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Wilier Cento10 Air review

7 Nov 2016

Page 2 of 3Wilier Cento10 Air first ride


The seventh iteration of the Cento is Wilier's most aero road bike yet

'There is this great photo of Fabian Cancellara on the start line at the Giro d’Italia, looking under the handlebars of Pippo Pozzato’s bike,’ says Claudio Salomoni, Wilier’s international sales manager. ‘I love this picture, because Cancellara is so puzzled with the bike. He cannot work out where the Di2 box is hidden!’

The bike in question was this, the Wilier Cento 10 Air – or chen-toe deet-chae as the Italians say. It’s the sixth addition to the burgeoning Cento family, which until this summer was led by the Cento 1 Air. Like the 1 Air, the Cento 10 takes its design cues from angular NACA and Kamm tube profiling and low-slung seatstays, but the difference is about more than just a lick of paint and some new bars.

‘The fork and stays have been widened to make the bike faster,’ says Salomoni. ‘There are two ways you can look at aerodynamics on a bike: the track way, where everything is super-skinny and very close together, with the wheels nearly touching the frame; and the road bike, where you need clearances for wider tyres and brakes. 

‘On a track bike the gaps between the wheel and frame are so small almost no air can get through, which is good as this air would otherwise create areas of high pressure, which causes drag. Go a bit wider, like on a normal road bike, and the air can go anywhere, so you get more pressure and more drag. But go wider still and you start to reduce the pressure again, so it becomes more aero. So this is what we tried to do with the Cento 10. It’s a simple concept we learn in school!’

As such, the rear seatstays flare proud of the seat tube to create a wide gap between the wheel and the stays. Up front the gap between the legs of the integrated fork is also appreciably wider than most, so to accommodate these characteristics Wilier has employed direct-mount brakes fore and aft.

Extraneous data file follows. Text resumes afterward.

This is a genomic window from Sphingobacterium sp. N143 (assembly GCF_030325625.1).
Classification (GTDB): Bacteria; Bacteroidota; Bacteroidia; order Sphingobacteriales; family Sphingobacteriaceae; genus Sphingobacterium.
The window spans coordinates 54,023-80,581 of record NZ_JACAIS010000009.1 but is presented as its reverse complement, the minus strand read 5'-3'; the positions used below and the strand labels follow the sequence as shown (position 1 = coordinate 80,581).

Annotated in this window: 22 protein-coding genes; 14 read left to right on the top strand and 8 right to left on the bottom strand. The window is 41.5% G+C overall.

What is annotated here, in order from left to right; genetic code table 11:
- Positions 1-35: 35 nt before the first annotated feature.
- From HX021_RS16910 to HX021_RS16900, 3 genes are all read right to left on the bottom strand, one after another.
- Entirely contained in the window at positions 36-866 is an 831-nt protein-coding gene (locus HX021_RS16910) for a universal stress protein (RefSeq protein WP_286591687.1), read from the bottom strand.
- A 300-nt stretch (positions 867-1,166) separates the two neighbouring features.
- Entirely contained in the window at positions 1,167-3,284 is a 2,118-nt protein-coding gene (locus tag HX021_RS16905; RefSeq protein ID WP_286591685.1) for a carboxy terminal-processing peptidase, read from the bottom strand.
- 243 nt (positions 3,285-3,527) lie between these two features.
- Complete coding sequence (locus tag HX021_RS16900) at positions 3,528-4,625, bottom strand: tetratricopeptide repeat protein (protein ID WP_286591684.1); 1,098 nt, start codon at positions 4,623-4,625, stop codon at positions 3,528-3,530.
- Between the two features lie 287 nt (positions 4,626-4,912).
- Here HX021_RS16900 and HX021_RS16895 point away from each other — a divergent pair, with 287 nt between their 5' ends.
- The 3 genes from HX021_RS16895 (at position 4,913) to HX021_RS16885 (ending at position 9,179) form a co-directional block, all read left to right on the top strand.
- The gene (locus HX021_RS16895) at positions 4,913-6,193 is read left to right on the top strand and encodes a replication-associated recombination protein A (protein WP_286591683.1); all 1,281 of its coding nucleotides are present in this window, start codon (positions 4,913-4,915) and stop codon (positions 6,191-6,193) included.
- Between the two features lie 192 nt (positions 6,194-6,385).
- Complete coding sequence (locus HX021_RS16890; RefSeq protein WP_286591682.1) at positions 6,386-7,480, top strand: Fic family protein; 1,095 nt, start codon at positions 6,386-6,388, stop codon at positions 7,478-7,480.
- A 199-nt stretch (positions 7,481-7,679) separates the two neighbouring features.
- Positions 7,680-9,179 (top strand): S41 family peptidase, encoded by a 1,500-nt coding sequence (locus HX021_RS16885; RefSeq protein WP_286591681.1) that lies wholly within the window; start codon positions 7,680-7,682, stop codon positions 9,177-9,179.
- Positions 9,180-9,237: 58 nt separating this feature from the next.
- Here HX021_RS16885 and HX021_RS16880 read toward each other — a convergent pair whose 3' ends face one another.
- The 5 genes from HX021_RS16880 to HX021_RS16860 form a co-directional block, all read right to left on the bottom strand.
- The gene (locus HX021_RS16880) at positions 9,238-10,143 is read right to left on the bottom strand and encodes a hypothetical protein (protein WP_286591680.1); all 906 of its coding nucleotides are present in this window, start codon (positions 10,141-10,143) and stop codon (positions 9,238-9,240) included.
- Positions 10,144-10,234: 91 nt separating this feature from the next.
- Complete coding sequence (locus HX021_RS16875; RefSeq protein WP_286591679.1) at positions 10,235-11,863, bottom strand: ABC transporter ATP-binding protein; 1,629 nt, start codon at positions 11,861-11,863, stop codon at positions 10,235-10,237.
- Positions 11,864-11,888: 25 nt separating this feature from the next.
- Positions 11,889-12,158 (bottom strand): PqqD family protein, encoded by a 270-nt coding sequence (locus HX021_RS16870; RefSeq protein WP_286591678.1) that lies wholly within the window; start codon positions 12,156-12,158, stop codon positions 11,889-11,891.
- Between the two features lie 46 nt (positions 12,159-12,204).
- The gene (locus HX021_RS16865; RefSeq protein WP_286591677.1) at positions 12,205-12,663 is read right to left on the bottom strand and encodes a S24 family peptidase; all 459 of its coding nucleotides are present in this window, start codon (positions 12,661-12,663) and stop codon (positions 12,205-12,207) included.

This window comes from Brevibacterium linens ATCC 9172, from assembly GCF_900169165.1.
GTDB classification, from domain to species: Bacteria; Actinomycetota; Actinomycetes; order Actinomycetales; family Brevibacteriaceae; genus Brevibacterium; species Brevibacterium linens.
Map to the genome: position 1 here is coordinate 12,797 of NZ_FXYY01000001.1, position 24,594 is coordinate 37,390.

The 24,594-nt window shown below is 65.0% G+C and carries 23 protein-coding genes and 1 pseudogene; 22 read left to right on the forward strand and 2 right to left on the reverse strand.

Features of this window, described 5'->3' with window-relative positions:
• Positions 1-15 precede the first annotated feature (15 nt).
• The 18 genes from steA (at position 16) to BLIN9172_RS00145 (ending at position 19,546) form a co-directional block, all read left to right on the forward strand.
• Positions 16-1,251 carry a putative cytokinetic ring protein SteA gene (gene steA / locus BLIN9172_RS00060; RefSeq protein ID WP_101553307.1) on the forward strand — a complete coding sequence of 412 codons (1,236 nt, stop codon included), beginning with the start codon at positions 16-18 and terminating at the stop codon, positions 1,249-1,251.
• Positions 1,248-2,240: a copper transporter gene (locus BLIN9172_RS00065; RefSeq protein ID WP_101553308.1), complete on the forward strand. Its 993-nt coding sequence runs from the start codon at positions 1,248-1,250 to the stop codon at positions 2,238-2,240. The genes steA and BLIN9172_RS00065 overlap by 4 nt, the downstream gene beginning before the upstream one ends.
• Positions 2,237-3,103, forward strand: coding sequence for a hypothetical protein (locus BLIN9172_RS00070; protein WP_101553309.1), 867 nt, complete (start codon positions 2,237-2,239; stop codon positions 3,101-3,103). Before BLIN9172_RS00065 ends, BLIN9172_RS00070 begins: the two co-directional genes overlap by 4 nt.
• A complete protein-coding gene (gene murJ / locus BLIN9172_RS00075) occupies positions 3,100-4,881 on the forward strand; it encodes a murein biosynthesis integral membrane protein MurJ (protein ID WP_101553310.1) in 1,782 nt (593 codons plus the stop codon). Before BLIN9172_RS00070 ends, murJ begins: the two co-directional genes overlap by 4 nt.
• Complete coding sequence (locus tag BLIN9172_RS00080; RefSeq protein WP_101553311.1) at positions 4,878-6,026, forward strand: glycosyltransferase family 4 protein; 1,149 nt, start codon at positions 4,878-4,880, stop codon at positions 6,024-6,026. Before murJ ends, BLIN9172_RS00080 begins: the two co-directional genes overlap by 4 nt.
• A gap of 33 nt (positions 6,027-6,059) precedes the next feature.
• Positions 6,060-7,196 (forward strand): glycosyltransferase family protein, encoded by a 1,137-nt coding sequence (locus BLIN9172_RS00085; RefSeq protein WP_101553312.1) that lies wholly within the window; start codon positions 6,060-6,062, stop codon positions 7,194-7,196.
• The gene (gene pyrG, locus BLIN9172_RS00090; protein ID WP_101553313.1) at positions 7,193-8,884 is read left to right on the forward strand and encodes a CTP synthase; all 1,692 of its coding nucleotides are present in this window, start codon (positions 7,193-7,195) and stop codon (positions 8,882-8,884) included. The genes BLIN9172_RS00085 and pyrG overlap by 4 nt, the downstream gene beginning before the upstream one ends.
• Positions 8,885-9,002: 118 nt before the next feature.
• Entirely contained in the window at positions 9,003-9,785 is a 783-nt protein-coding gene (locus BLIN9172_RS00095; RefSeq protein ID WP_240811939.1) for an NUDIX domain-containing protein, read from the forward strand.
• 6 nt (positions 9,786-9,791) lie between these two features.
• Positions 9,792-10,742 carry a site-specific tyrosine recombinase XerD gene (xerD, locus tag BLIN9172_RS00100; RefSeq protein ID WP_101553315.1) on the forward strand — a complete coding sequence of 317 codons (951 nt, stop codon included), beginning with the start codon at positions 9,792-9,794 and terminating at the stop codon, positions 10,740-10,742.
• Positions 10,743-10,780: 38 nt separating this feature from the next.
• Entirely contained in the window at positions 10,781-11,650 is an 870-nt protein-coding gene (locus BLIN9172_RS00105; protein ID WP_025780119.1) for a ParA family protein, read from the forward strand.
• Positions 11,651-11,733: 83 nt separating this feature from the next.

Wilier claims this wide stance makes the Cento 10 Air 8% faster than the 1 Air. The new Alabarda handlebars also play a part, though Salomoni says Wilier doesn’t yet have the precise numbers to indicate by how much. 

Frank engineering

Like a slew of other brands, Wilier has gone down the one-piece stem-bar combo, cast in the in-vogue T shape. Viewed from the front, the Alabarda’s silhouette is wind-cheatingly thin, but from above it’s a mighty-looking piece that looks more like a jet wing than a bike handlebar.

A combination of proprietary spacers and a neat internal clamp means the ensemble sits gratifyingly flush which, given its size, lends itself nicely to housing the Di2 internals.

It’s a slick piece of engineering made all the more aesthetically pleasing by colour-matched graphics – each of the Cento’s four colourways has its own complementary bar. For those wishing to push the palette still further, Wilier will also be offering custom paint through its Infinitamente programme. 

The Cento 10 is essentially bigger than its forebear, yet it’s lighter – a claimed 990g for a medium frameset compared to 1,120g for the 1 Air. That’s as you might expect for a next-gen road bike – after all, when was the last time a manufacturer claimed its bike was heavier than before? However, Salomoni is refreshingly blunt about how such feats were achieved.

‘I tell you China is like the Silicon Valley of carbon, in that anything new comes from there. If you can show me an Italian factory that can make frames like they can in China, I want to know!

‘We achieve this new weight working with our factory to refine the lay-ups: how much carbon to use, where to overlap this piece, the orientation of the strands in that piece, and so on.’

Carbon copy

‘It has very little to do with the carbon fibre itself,’ Salomoni says. ‘Anyone who says they have access to special carbon is talking nonsense. We all have access to the same stuff, it is the lay-up where we save the weight, and where it gets incredibly complex to save even just a few grams.’

In this day and age one might question the absence of disc brakes on a bike such as the 10 Air. Salomoni, though, is yet to be convinced. ‘Disc brakes are not aero. Maybe with covers, yes, but the UCI does not allow this yet.’

For now we’re happy with the Cento 10 as is, direct-mount brakes and all. Our first ride in the Dolomites highlighted an incredibly adept road bike with the bonus of aero qualities. For more on our initial impressions of the Cento 10 Air, go to, and look out for a full test in an upcoming issue.


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Page 2 of 3Wilier Cento10 Air first ride